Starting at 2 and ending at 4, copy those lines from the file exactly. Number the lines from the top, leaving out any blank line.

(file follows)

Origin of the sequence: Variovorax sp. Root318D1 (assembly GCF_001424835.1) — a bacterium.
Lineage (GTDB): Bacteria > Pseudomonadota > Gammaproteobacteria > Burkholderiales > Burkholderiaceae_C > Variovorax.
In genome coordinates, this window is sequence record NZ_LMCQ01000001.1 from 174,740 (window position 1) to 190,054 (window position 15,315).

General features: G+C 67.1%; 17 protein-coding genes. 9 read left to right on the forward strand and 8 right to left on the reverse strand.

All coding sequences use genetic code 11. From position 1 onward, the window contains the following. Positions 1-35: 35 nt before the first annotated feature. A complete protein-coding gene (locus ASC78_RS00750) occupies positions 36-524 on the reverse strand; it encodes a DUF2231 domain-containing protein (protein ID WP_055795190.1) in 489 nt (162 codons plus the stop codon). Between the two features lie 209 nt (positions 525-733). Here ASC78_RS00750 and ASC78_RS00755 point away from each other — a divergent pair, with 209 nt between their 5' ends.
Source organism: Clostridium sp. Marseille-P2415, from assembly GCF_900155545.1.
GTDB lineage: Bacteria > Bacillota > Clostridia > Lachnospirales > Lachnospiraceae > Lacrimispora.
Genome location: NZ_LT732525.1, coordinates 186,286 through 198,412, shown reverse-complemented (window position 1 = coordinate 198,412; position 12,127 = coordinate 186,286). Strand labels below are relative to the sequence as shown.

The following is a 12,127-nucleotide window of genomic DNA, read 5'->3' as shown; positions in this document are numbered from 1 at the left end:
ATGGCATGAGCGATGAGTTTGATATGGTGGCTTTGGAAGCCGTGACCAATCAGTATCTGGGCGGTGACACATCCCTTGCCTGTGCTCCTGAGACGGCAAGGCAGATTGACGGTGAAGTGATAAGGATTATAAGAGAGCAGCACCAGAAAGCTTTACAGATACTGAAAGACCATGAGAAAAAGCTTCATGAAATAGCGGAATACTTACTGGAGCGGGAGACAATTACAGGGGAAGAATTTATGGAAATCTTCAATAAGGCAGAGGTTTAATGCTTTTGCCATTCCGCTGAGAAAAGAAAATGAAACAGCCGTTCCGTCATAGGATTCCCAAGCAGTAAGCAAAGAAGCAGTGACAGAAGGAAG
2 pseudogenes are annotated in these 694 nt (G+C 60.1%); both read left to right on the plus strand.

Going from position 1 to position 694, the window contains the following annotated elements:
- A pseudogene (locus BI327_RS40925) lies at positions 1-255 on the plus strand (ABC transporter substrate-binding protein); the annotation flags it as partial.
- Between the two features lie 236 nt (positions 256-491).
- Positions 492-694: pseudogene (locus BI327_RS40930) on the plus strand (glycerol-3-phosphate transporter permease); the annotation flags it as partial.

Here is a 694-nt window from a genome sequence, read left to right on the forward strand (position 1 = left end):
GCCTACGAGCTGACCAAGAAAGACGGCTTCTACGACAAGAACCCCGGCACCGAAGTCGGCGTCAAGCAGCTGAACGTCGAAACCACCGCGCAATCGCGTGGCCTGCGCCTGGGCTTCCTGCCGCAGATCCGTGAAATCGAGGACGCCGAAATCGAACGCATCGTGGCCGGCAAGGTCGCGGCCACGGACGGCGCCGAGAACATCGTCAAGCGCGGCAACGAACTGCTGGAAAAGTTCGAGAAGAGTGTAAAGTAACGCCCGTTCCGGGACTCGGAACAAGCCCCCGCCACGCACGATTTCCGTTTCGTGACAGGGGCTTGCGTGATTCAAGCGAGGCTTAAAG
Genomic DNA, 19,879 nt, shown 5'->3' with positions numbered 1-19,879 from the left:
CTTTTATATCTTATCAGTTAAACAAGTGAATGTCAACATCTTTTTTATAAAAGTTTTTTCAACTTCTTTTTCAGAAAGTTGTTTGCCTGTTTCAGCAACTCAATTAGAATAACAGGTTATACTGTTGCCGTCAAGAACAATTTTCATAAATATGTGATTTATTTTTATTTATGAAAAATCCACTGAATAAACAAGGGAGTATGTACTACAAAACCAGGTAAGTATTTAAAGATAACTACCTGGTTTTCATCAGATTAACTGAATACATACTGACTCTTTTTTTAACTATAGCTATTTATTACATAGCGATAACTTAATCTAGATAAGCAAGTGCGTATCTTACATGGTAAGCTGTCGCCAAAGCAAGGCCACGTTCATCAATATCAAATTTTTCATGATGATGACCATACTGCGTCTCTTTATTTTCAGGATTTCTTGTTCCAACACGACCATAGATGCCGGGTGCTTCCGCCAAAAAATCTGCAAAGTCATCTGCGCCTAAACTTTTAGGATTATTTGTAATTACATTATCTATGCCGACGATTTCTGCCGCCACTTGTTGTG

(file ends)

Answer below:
Lineage (GTDB): Bacteria > Pseudomonadota > Gammaproteobacteria > Burkholderiales > Burkholderiaceae_C > Variovorax.
In genome coordinates, this window is sequence record NZ_LMCQ01000001.1 from 174,740 (window position 1) to 190,054 (window position 15,315).

General features: G+C 67.1%; 17 protein-coding genes. 9 read left to right on the forward strand and 8 right to left on the reverse strand.